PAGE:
Historically, several factors can influence ORN development, including the site and size of the tumour, radiation dose, type of mandibular resection, injury, or dental extractions, infection, immune deficiencies, and malnutrition. It is necessary to keep in mind that many patients with oral cancer have other serious diseases and have often had a long history of alcohol and tobacco misuse, which, in combination with malnutrition and poor oral hygiene, place these patients at higher risk of developing ORN. In our series, 13 of 14 patients had primary tumors in the oral cavity. There was no significant correlation of ORN stage with tumor site, or T, N, or AJCC stage.

Radiation is the main etiologic factor in the development of ORN, in a dose-dependent manner. The incidence has decreased over years, from an estimated 15% in 1970s to 0-5% in 2000s. In our series, the incidence rate of ORN was 0.84%.

ORN is rare with conventional radiation doses of less than 60Gy, while the rate in those irradiated with >60 Gy is around 12% [8] IMRT can reduce the dose delivered to the salivary glands and reduce the rate of xerostomia, as well as other radiation related toxicities. A study from the University of Michigan reported no cases of ORN of the mandible at a median follow-up of 34 months after IMRT for head and neck cancer, using a strict prophylactic dental care policy [9]. A recent study from the Memorial Sloan-Kettering Cancer Center showed that ORN is rare with the use of IMRT [10]. Similar results were found in another European study [11]. In a review of 18-year literature evaluating the impact of cancer therapies on prevalence of ORN, Peterson et al. reported a weighted ORN prevalence of 7.4% for conventional radiotherapy, 5.1% for IMRT, 6.8% for chemoradiotherapy and 5.3% for brachytherapy [12].

It can be extrapolated that IMRT would also result in less severe cases of ORN, when it does develop. In this study, IMRT was associated with less severe ORN stage compared to conventional radiotherapy. There was no correlation identified between radiation dose and severity of ORN, presumably due to the small number of patients in the study.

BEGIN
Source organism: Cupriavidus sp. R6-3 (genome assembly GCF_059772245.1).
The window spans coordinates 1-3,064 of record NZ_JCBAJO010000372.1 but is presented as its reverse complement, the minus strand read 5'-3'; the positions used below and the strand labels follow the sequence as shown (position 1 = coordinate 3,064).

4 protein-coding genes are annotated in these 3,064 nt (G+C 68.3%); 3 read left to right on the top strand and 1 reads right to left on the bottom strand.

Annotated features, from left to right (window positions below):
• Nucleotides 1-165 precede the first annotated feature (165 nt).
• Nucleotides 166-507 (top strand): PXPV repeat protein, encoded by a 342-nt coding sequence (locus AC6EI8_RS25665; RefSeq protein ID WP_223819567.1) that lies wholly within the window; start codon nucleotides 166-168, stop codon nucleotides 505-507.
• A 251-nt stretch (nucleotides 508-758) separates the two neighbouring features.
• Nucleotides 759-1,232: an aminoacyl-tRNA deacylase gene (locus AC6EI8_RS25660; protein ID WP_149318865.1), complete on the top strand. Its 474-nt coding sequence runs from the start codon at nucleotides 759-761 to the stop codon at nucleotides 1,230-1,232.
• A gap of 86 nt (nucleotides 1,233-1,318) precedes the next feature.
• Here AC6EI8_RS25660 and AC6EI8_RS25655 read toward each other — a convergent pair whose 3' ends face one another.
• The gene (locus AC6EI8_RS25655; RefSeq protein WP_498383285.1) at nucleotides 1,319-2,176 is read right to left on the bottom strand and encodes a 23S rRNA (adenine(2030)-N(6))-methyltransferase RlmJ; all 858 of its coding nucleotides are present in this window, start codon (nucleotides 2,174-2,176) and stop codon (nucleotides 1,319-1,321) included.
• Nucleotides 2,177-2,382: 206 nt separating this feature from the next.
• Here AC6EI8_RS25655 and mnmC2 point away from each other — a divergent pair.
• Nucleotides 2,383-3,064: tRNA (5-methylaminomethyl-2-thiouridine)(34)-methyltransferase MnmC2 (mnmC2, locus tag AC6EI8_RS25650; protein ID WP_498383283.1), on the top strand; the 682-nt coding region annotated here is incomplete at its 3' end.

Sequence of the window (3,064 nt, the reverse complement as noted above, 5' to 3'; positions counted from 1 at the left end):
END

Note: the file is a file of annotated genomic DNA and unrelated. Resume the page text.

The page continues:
Treatment of ORN is a challenging problem. There are a variety of treatment options, and no universal approach to management, as this depends on institutional or individual experiences. At our institution, Head and Neck and Oral Maxillofacial Surgeons together manage patients with ORN.

A treatment that has been in the center of much controversy is HBO. In 1985, Marx developed both a classification scheme and a treatment protocol for ORN based on the number and sequence of HBO dives [3, 13]. This protocol has been used with variable success in many studies. An analysis of evidence of the management of ORN of the mandible demonstrated that HBO continues to be used as an adjunct in the management of ORN, while its clinical usefulness remains controversial [6]. HBO alone has minimal if any benefit in the treatment of advanced ORN [7].

An updated Cochrane review on HBO for the treatment of the late effects of radiotherapy found some evidence that HBO therapy is more likely to achieve mucosal coverage with ORN (RR 1.3; 95% CI 1.1 to 1.6, P = 0.003) [14]. Single studies included in this review demonstrated a significantly increased chance of improvement or cure for HBO therapy following both surgical flaps and hemi-mandibulectomy, while there was also a significantly improved probability of healing irradiated tooth sockets following dental extraction.

In our series, HBO was employed along with surgical debridement in the management of 8 of 14 patients, with all stages of disease. Ultimately, in the majority of cases, HBO in combination with debridement did not prevent the progression of disease in stage 2 and 3 patients, who required extensive surgical procedures to control the disease.